Burrillville school board considers ceding control of Alumni Field to town for pursuit of synthetic turf

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BURRILLVILLE – Members of the Town Council want to look for funding sources to replace the grass football field at Burrillville High School with synthetic turf, and add lighting to the facility.

But first, the school district would need to turn authority of Alumni Field over to town officials, a condition members of the School Committee were hesitant to approve this month when Supt. Michael Sollitto presented the plan.

“Certainly we’re in favor of any upgrades to the fields our kids play on,” said Sollitto. “In order to do that the field has to be under town control. There’s certain avenues the town can use to pursue that funding.”

Sollitto said authority over the field would be granted to the town for a two year period, with procedures and use of the facility to remain the same. When and if funding for installation of synthetic turf was secured, a committee would be formed to lay out new policies and procedures.

The superintendent outlined the benefits of an artificial turf field, typically a roughly $1 million expense that comes with a 10-year life span and between $10,000 and $20,000 in annual maintenance. Currently, the field is used primarily by the high school’s gym classes and the Bronco football team.

“It can be used year-round,” Sollitto said. “It won’t get torn up as a grass field would. It’s usually lined for several different sports.”

“We have problems keeping up with the maintenance of our fields,” he explained.

But Athletic Director John Abbate presented a long list of concerns regarding how the change in authority would ultimately play out.

“Will we still have the authority to accommodate last minute changes that are required by our teams?” Abbate asked. “That’s a huge concern. If it’s not open, the high school’s got to find a different date and time to play.”

Further, Abbate noted, “I haven’t had much success when it comes to the town taking care of our fields. They do their best.”

Abbate also questioned if town officials envisioned the facility as a place to make a profit – or even break even in terms of ongoing use and maintenance.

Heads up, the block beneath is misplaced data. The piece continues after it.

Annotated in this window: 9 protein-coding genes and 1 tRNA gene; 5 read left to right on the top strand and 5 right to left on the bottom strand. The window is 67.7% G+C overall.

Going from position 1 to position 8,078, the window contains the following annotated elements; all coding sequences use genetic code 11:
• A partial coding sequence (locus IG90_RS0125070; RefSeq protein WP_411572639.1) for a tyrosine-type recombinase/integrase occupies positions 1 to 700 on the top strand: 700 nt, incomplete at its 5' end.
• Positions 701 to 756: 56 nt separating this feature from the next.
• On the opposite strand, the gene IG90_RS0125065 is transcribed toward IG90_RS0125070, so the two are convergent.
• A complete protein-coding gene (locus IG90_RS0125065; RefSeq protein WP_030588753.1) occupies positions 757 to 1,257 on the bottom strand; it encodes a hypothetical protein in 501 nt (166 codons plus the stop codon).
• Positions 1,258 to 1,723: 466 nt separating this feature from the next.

“I don’t see that happening,” he said, noting he’s also concerned about who would supervise the facility.

The athletic director pointed out that in 2022, school fields are expected to be back in full use for the first time since the start of the pandemic.

“We’re back to beating up the fields again,” Abbate said.

“I’m sure you’ll make the decision that is best for our kids,” he added to committee members.

Sollitto noted that, “There’s all kinds of federal money that’s available to municipalities right now for this type of project,” but, “they’re not going to start the process if the field isn’t under their control.”

“There’s still a lot of discussions to be had,” Sollitto added. “It’s going to be awhile.”

Sollitto noted that even if funding is found immediately, “It’s probably a two year process from start to finish, at minimum.”

School Committee Chairperson Alexandra LeClair said she trusts that intentions on the project are sincere.

“I don’t see this as a power play at all,” LeClair said. “Maybe that’s me being naive. I think this is them being very excited to provide something to our athletes. I think they’ve stressed collaboration, partnership.”

The committee ultimately voted to table the issue for one month to get more of both their and Abbate’s questions answered.

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